The Winchester Star: Wexton introduces act to aid domestic violence response during pandemic
By Josh Janney
With the COVID-19 pandemic keeping many people at home, some domestic violence victims have no choice but to continue to live with their abuser.
As a result, many law enforcement agencies are reporting an increase in domestic violence calls.
To address the problem, Rep. Jennifer Wexton, D-10th, introduced the Domestic Violence Public Health Emergency Guidance Act this week directing the Attorney General to work with the Department of Health and Human Services (HHS) and relevant domestic violence and law enforcement stakeholders to provide law enforcement agencies guidance and resources for responding to domestic violence during the COVID-19 pandemic. The goal of the act is to provide law enforcement with the tools and resources they need to keep themselves and survivors of domestic violence safe.
“As we see a surge in domestic violence here in Virginia and across the country, protecting survivors starts with ensuring our law enforcement officers have the resources they need to respond safely and effectively during this pandemic,” Wexton said in a news release. “When I was a prosecutor, I worked closely with law enforcement to address domestic violence. These officers are saving lives every day, but they’re working under unprecedented circumstances. Now more than ever, it’s critical that we provide law enforcement with the support they need to protect themselves and survivors.”
The guidance would include best practices on limiting exposure to COVID-19, assessing and addressing domestic violence threats during the pandemic and enforcing domestic violence protective orders and child custody orders. It also would seek to ensure the safety of law enforcement officers, their families, survivors of domestic violence and their children.
“I think the bipartisan Domestic Violence Public Health Emergency Guidance Act introduced by Congresswoman Wexton is an important link in addressing the increase in domestic and sexual assault violence during the COVID-19 pandemic,” Faith Power, executive director of The Laurel Center in Winchester, said in an email to The Star. “It is important to remember that law enforcement officers put their lives on the line every time they are called to duty. It is especially true when they respond to domestic situations. It is one of the most dangerous calls they will ever answer. In a recent U.S. Department of Justice report, 40% of fatal law enforcement calls, from 2010 to 2016, were related to domestic violence. Amid COVID-19 and the rising anxiety created by unemployment concerns, a spike in domestic and sexual assault calls will undoubtedly increase, posing a greater challenge for officers’ health and safety. ”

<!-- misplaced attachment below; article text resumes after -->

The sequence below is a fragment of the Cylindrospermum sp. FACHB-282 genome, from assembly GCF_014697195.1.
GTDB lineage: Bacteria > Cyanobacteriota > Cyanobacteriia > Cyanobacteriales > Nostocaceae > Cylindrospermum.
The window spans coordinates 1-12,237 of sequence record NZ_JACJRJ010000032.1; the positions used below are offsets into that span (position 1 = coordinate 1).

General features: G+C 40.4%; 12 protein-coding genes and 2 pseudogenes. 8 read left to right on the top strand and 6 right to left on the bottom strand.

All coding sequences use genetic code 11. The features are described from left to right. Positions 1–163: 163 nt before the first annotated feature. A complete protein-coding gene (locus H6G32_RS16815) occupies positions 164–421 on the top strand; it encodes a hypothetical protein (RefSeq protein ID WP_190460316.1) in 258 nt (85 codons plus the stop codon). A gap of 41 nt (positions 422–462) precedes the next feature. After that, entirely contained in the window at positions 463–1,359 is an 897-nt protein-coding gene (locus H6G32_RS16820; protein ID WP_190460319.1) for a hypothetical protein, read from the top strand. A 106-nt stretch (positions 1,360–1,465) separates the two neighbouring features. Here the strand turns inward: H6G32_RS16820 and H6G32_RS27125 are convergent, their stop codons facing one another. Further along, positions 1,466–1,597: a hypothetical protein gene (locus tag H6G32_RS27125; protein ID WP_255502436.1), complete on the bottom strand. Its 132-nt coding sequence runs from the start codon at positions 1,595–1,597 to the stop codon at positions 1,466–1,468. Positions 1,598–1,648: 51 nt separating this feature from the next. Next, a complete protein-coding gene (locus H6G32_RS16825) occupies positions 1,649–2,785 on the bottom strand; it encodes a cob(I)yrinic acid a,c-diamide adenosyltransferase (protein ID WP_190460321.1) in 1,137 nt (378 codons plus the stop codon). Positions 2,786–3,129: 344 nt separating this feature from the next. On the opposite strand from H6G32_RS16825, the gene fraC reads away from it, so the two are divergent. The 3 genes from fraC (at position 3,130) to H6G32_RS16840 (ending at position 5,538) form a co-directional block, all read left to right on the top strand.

The Laurel Center provides emergency shelter to women, men and children who are victims of domestic and sexual violence. Last month, the COVID-19 pandemic and social distancing guidelines forced the nonprofit organization to reduce some of its services.
“While law enforcement is an important link in supporting survivors of domestic violence and sexual assault, it is also important to recognize the need for support that exists with domestic violence shelters and rape crises centers,” Power continued. “We work as a system of care, supporting abuse survivors alongside law enforcement by providing emergency shelter and support services. Equal to healthcare providers and law enforcement, domestic violence shelters need to respond safely and effectively during this pandemic and, to do so, we need tools and resources to help keep ourselves and survivors safe. Our hope is that the proposed Domestic Violence Public Health Emergency Guidance Act introduced by Congresswoman Wexton will provide support to The Laurel Center and other domestic violence and sexual assault programs across the country.”
Amir Avin, Wexton’s press secretary, said Wexton hopes to have the legislation included in the next coronavirus relief package. The legislation is supported by the Federal Law Enforcement Officers Association (FLEOA), Jewish Coalition Against Domestic Abuse (JCADA), and the Virginia Sexual and Domestic Violence Action Alliance.